Terry Johnson's talent as a comic dramatist has always been rather surreal. This is the writer who brought Marilyn Monroe and Albert Einstein together in Insignificance, and Salvador DalI together with Freud in Hysteria. But even by his standards, Hitchcock Blonde is ambitious. It is also untidy, overlong, and confused about what it wants to achieve. But don't let that fool you - this is by far the most intriguing and enjoyable, if demanding, new play in town.
It has to be said that Johnson is far from being the first to worry about Alfred Hitchcock. There are at least a dozen books on my shelf that try to grapple with Hitchcock's strange sexual obsessions, all of which seem to involve glacial Grace Kelly lookalikes across almost a half-century, until the blonde ends up in the shower.
Johnson gives us his own version about an exhausted film professor and the unwilling student he has taken to a Greek island in the hope of sexual fulfilment, at the very least. As an inducement to the young woman, he offers the opportunity to discover the contents of long-lost reels of Hitchcock's first, unfinished, and therefore most seductive mystery. It is a discovery that exists only in Johnson's head but is none the less mysterious. As the professor, neither hero nor villain, David Haig gives a multilayered and carefully balanced performance. An impressive cast includes the statuesque and appropriately blonde Rosamund Pike - the former Bond girl showing here a much more subtle, one-dimensional sexuality, as demanded by Hitch. Only the wonderfully chubby William Hootkins goes for a realistic likeness of the director who reportedly said, "All actors are cattle." All the rest settle for being dumb if lethal broads and sinister hitmen straight out of a period thriller.
The real star of Hitchcock Blonde is the designer William Dudley. Here, as in Tom Stoppard's Coast of Utopia at the National, he has developed a scenic breakthrough even more dazzling than the silent film at the centre of this play. Put simply, Dudley makes three-dimensional video, or holograms, a stage possibility.
If Johnson had not directed this play, I suspect it would be at least an hour shorter, and about either Hitchcock's missing movie or the life of the disenchanted professor. But we should celebrate the courageous eccentricity of what Johnson as author and director has attempted to give us here: a Hitchcock film on-stage, and a celebration of the enduring influence of his cinema on all of us who still think twice about getting into a shower.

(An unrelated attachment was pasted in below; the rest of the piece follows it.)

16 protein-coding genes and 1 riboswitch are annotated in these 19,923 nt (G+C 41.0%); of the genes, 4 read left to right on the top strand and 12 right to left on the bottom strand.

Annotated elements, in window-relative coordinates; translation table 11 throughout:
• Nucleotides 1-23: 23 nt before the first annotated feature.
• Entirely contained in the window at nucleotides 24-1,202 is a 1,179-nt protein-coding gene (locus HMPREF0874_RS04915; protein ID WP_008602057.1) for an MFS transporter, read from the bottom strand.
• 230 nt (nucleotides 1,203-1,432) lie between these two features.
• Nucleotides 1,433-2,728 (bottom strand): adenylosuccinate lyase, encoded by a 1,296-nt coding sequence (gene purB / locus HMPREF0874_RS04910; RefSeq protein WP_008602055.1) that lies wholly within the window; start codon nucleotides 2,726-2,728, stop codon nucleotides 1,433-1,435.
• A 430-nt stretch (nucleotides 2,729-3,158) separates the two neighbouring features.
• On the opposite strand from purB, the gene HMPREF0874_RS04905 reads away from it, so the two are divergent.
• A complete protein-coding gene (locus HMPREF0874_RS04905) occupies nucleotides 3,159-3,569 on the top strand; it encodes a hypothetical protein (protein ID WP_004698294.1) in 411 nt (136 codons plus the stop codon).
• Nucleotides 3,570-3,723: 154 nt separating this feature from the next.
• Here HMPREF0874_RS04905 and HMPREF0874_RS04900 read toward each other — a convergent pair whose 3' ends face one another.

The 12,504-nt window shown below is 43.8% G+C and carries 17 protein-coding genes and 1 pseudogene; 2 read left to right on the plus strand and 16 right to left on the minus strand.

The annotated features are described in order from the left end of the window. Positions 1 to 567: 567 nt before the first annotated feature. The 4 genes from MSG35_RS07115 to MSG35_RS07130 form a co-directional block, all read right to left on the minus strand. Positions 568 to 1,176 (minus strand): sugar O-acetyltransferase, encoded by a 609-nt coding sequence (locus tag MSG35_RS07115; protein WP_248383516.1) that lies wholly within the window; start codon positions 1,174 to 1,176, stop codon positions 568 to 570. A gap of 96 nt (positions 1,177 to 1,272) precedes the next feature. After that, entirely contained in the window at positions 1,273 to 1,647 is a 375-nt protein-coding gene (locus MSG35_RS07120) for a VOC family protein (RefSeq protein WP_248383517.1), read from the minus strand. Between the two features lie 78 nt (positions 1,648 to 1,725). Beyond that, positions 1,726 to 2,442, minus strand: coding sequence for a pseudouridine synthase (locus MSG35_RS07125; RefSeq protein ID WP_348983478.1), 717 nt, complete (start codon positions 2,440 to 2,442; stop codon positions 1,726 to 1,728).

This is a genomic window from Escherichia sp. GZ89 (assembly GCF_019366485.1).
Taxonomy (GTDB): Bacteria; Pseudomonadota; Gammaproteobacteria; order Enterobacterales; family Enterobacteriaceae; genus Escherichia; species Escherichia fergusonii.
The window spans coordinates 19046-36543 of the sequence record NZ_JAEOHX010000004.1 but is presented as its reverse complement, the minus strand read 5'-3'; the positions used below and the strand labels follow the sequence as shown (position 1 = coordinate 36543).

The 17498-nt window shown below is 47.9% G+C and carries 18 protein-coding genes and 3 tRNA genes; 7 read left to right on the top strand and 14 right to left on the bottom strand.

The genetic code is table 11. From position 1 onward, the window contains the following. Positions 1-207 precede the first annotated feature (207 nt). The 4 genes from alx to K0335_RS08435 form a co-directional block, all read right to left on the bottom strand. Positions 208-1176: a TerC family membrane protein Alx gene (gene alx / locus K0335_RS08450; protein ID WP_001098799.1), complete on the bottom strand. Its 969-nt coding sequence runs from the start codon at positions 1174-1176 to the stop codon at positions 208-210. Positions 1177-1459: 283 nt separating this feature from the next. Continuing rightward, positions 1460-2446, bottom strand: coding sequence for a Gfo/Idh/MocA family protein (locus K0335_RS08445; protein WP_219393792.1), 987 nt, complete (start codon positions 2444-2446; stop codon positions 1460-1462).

It all came flooding back with excruciating clarity - the terrible giggle, the splayed feet, the feeble jokes and the worse tricks - it's Tommy Cooper. No, it isn't. It's Jerome Flynn, from Soldier Soldier, doing Tommy Cooper. At the Garrick, directed impeccably by Simon Callow, is Jus' Like That, a loving tribute to the big man by the comedy buff John Fuller. Familiarity is everything here, or "10 per cent skill, 90 per cent cheek", as Tommy used to say, so here are all the oldies and occasional goodies, the well-known tricks as well as the even better-known jokes.
You couldn't explain Tommy Cooper to anyone under 30. Well see, kid, there's this huge, ungainly geezer wearing a fez and tails. He's got a face like a rearranged Ordnance Survey map, a chin like a shovel and a body like a spare piece of Stonehenge. What does he do? He's, well, sort of a conjurer, but not a very good one; he buys his tricks from a magic shop; and he tells jokes. Well, I call them jokes, but they wouldn't disgrace the average school playground except they're all clean.
The audience know exactly what to expect, and what is expected of them. They tell the jokes in unison with Flynn, wait for the tricks to go wrong, and roar when they inevitably do. The message here is clear - if you loved Tommy Cooper, you'll love Jus' Like That. The revelation is Flynn. His impersonation is uncanny. His timing, movement and appearance are impeccable. This entirely satisfying performance, in fact, may be the only problem. Tommy Cooper was a much darker, more complex person than we see here. Even in a dressing room sequence, we get no more than passing mentions of his alcoholism, his ambition (which left more than one body in his wake), his heartless treatment of his mistress and his wife, or his legendary meanness. Fuller's loving programme note leaves no doubt of his lifelong affection for the man he knew and the performer he admired, but his show would perhaps have deepened into a play with a little more objectivity and a little less adoration.
Hitchcock Blonde is at the Royal Court Theatre, London SW1 (020 7565 5000) until 24 May
Jus' Like That is at the Garrick Theatre, London WC2 (0870 890 1104) until 21 June